A few years ago, when the New Media Innovation & Entrepreneurship Lab at the Walter Cronkite School of Journalism at Arizona State University first started down the VR path, we were intrigued with the idea of presenting data in VR. An advisor who helped us get up to speed painted a picture of the user being able to walk through data while immersed in VR.
A few months later, my students created an award-winning VR project on immigration that had several bells and whistles, including a field of crosses meant to symbolize the hundreds of migrants who died trying to cross the Arizona desert to come into the United States. The result was underwhelming. The crosses were animated assets that sort of sat there on the cracked terrain of the Sonoran Desert. When you hovered over a cross, you got a bit of information about the deceased individual. It was not the immersive vision I’d had in mind.
I knew we could do better.
Since then there have been several improvements but mostly for higher-end VR systems such as Oculus and the HTC Vive. You can walk through cells in the human body or zoom through neighborhoods via Google Earth. The Microsoft HoloLens allows skilled developers to create beautiful data visualizations superimposed on the real world, as this one from developer Michael Peters shows.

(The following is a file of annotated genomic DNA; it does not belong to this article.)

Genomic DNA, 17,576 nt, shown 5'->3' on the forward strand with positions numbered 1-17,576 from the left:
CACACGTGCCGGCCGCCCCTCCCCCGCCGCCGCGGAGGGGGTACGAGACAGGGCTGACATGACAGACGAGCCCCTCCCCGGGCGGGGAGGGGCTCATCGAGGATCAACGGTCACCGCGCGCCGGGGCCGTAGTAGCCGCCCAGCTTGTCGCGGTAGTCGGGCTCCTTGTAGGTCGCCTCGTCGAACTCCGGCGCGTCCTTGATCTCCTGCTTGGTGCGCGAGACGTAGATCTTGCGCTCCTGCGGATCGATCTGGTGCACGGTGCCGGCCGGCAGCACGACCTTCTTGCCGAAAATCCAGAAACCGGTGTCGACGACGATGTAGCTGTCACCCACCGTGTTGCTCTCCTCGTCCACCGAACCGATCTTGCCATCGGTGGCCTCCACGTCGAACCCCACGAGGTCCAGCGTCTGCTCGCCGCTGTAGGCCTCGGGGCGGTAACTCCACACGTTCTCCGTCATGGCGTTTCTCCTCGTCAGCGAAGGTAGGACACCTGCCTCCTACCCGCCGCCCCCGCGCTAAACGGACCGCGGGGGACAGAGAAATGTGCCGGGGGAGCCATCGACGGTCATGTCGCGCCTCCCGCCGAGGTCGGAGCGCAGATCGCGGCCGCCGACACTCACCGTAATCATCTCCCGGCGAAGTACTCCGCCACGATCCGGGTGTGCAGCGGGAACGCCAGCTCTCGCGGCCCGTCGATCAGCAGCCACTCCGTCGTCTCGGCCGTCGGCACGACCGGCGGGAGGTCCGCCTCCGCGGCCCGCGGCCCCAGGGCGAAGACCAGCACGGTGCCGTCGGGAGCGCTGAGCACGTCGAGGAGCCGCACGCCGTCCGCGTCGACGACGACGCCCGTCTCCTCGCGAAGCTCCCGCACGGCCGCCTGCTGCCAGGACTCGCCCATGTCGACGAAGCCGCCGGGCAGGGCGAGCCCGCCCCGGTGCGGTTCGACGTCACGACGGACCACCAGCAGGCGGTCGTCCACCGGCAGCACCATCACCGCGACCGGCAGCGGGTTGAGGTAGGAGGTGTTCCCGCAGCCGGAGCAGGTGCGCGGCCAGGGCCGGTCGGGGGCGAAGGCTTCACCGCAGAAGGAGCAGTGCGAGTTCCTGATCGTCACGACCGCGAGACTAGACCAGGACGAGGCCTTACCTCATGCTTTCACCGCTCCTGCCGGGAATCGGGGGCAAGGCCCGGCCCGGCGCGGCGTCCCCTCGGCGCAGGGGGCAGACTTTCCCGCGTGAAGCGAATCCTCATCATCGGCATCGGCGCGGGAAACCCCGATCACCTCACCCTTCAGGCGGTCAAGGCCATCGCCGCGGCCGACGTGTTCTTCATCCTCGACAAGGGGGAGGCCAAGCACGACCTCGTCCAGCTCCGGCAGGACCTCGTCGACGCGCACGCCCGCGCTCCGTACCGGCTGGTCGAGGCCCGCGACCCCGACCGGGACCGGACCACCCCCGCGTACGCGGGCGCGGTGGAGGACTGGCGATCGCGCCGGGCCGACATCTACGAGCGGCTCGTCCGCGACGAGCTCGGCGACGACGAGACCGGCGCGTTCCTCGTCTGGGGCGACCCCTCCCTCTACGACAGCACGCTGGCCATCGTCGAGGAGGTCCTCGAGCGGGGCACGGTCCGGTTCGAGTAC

But what about us pixel-stained mortals who work for average newsrooms, I wondered. Is there a simple way of creating data visualizations, especially of local data — easily the bread and butter of most newsrooms — using the Unity engine so that a neighborhood does not come out looking like the map in Pokémon Go? Could a multimedia producer of average skill with a little bit of familiarity with Unity be able to clean a data set (say, of local school stats or houses for sale), upload it as an asset and create a visualization that could be seen in a Google Cardboard headset or a Gear or Daydream system?
We’ve been working on this problem for a few weeks now and have the first iteration completed. In a handful of steps, a producer will be able to load content in our Unity tool and create a VR scene with local data. A gaze or gesture brings up the data, and the user can transport around from street to street.
We still have more work to do to make the Unity tool as simple as possible and to develop the information display, but we hope to get there by the end of the year.